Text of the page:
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  • Post-Humanitarian Fictions
  • Julietta Singh (bio)

Indra Sinha’s novel Animal’s People (2009) is a thinly veiled account of the 1984 Union Carbide Disaster and its aftermath in Bhopal, India. Set in the fictional city of Khaufpur (literally translated from Urdu as “place of terror”), the novel is narrated through Animal, now a teenaged boy who survived the disaster as an infant but whose exposure has resulted in a twisted spine which necessitates that he walks on all fours. Animal thus literally embodies the disaster, which has structurally transformed him from human to animal. Animal’s birth name has been long forgotten and he comes to embrace the “inhumanity” signaled by his nickname. At times, however, he clearly vacillates between a desire to be a free animal — a being without a “master”—and a desire to be a virile human male (Sinha 2009, 342). This ambivalence is crystalized in the novel through the tensions between Animal’s sex (his corporeal frame exposes his well-endowed genitalia to public view) and his hetero-masculinist sexuality through which he desires deeply to penetrate (at times violently) a human female body. Thus while his body marks him as “animal,” his identification with a particular form of heterosexual masculinity also signals his abiding attachment to being “human.” Although sexuality is often imagined to be a crucial marker of the human’s abiding animality, in the novel sexuality turns out to be among Animal’s least “animal” aspects. While I won’t dwell in detail on Animal’s sexuality here, this slippage points toward one of the central concerns of this essay—namely, how material and ideological realms are always at play in the making and unmaking of particular subjectivities.

Animal is immediately set apart from other characters in the novel who never question their own status as human; yet he also signals the dehumanizing effects of global capitalism on those who, like the victims of the Bhopal disaster, have not been afforded basic human rights or recompense from the Western corporate power that has disabled them and poisoned their environments. Pablo Mukherjee emphasizes this reading of the novel by “taking the Bhopal disaster as an appropriate, if somewhat extreme, synecdoche of the everyday condition of postcolonial existence” (2011, 217). Tracing the events that led to the Bhopal disaster and the uneven international media coverage that followed it, Mukherjee illustrates how what is broadly understood as the world’s worst industrial disaster exposes the ongoing disparities between the [End Page 137] postcolonial world and Western neocolonial forces such as the Union Carbide Corporation. The novel, as Mukherjee argues, presses us to consider how the disaster and its aftermath upend the fraudulent logic that gives rise to “universal” human rights, a logic in which the human itself carries “radically different values in the global north and south” (217). Animal is thus an absolutely exceptional figure who teeters between the human and the nonhuman, and at once a symptom of the dehumanizing effects of neocolonial power.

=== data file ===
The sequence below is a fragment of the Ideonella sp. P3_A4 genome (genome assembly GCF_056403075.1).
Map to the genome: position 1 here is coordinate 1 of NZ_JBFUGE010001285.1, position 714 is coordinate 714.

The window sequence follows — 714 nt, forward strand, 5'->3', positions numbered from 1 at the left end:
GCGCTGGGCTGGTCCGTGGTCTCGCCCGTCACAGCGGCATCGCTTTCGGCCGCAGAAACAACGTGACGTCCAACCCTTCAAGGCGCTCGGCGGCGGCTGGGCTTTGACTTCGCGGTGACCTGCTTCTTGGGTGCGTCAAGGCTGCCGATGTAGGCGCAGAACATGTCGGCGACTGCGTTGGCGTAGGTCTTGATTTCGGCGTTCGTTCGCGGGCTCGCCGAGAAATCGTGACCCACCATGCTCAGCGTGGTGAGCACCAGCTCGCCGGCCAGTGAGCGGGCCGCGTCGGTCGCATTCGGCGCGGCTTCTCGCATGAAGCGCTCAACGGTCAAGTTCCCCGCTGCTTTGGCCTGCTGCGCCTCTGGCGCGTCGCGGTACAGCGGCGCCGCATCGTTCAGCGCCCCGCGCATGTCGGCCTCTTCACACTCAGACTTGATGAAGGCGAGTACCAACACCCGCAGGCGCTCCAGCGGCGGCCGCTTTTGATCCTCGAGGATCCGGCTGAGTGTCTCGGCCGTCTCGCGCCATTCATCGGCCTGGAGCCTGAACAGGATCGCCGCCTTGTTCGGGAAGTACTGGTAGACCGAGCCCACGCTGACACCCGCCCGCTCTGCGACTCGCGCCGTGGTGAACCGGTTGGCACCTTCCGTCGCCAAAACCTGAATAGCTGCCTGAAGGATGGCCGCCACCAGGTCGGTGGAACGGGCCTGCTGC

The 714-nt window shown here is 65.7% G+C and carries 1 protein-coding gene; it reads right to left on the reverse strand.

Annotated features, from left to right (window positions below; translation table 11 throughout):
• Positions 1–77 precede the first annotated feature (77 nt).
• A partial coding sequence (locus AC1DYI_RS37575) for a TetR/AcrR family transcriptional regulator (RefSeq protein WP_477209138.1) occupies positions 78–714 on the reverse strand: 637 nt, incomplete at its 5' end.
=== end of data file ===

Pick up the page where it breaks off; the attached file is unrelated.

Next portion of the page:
Animal’s People is what I call a “post-humanitarian fiction,” a postcolonial literary text that pressures humanitarian action by revealing its dehumanizing functions. Along with other postcolonial literary texts, such as J. M. Coetzee’s Life & Times of Michael K and Mahasweta Devi’s short story “Shishu,” post-humanitarian fictions imaginatively link contemporary humanitarianism to the more explicitly violent enactments of colonial mastery over the colonies by drawing forth forms of dehumanization otherwise elided by discourses of modernity and progress. Post-humanitarian fictions saliently illustrate how the will toward mastery underlies even those pursuits commonly held as the most noble and altruistic. The humanitarian, whose profound desire is to work in the service of others less fortunate, finally cannot be extricated from the unequal power-relations s/he seeks to redress. Through a reading of Sinha’s novel, the figure of the humanitarian emerges as one that stands in opposition to the mastery of others but also unwittingly works alongside it. It represents the complex entanglement of politics and ethics through international and intra-national forms of humanitarian aid, and it offers an urgently needed perspective on the neocolonialism of humanitarianism as it is currently enacted. Despite the fact...


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pp. 137-152
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